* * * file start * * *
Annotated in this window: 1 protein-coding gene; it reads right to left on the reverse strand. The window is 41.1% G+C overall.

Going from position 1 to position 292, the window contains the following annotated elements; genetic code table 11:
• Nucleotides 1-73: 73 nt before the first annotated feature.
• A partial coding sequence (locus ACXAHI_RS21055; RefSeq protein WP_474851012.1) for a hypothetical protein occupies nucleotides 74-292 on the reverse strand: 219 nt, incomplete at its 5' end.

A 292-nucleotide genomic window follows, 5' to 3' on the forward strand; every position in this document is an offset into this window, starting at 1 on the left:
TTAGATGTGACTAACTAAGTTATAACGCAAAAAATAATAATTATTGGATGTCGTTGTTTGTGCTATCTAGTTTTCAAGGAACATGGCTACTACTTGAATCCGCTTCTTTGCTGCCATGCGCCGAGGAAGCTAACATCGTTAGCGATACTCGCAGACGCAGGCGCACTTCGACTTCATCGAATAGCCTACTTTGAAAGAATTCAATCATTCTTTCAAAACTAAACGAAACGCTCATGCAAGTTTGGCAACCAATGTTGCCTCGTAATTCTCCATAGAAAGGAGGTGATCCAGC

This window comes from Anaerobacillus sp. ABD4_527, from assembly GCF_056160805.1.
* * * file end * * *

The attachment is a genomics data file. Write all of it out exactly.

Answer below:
Annotated in this window: 1 protein-coding gene; it reads right to left on the reverse strand. The window is 41.1% G+C overall.

Going from position 1 to position 292, the window contains the following annotated elements; genetic code table 11:
• Nucleotides 1-73: 73 nt before the first annotated feature.
• A partial coding sequence (locus ACXAHI_RS21055; RefSeq protein WP_474851012.1) for a hypothetical protein occupies nucleotides 74-292 on the reverse strand: 219 nt, incomplete at its 5' end.

A 292-nucleotide genomic window follows, 5' to 3' on the forward strand; every position in this document is an offset into this window, starting at 1 on the left:
TTAGATGTGACTAACTAAGTTATAACGCAAAAAATAATAATTATTGGATGTCGTTGTTTGTGCTATCTAGTTTTCAAGGAACATGGCTACTACTTGAATCCGCTTCTTTGCTGCCATGCGCCGAGGAAGCTAACATCGTTAGCGATACTCGCAGACGCAGGCGCACTTCGACTTCATCGAATAGCCTACTTTGAAAGAATTCAATCATTCTTTCAAAACTAAACGAAACGCTCATGCAAGTTTGGCAACCAATGTTGCCTCGTAATTCTCCATAGAAAGGAGGTGATCCAGC

This window comes from Anaerobacillus sp. ABD4_527, from assembly GCF_056160805.1.